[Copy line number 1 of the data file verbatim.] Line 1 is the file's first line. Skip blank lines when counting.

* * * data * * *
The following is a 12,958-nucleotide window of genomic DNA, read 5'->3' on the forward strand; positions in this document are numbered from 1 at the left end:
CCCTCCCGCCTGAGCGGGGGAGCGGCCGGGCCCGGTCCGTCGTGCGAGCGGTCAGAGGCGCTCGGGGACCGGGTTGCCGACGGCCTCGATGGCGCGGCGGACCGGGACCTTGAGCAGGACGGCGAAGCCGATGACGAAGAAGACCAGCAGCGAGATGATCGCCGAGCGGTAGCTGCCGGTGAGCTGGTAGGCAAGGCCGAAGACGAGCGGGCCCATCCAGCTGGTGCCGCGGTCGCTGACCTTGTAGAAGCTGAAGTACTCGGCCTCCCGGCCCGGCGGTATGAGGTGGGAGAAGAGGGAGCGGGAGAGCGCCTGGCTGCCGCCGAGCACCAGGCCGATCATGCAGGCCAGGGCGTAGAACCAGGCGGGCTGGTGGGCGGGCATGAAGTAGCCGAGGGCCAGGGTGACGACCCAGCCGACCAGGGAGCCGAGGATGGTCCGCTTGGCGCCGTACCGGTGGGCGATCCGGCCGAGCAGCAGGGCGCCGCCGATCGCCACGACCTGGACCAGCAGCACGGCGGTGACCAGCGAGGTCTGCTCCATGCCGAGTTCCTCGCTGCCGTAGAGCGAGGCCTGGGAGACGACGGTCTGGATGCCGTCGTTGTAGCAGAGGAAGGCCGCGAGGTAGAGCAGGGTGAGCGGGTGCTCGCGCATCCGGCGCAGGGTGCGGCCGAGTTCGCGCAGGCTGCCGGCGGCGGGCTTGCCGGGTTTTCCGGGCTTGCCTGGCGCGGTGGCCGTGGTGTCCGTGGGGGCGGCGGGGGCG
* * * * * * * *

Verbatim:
The following is a 12,958-nucleotide window of genomic DNA, read 5'->3' on the forward strand; positions in this document are numbered from 1 at the left end: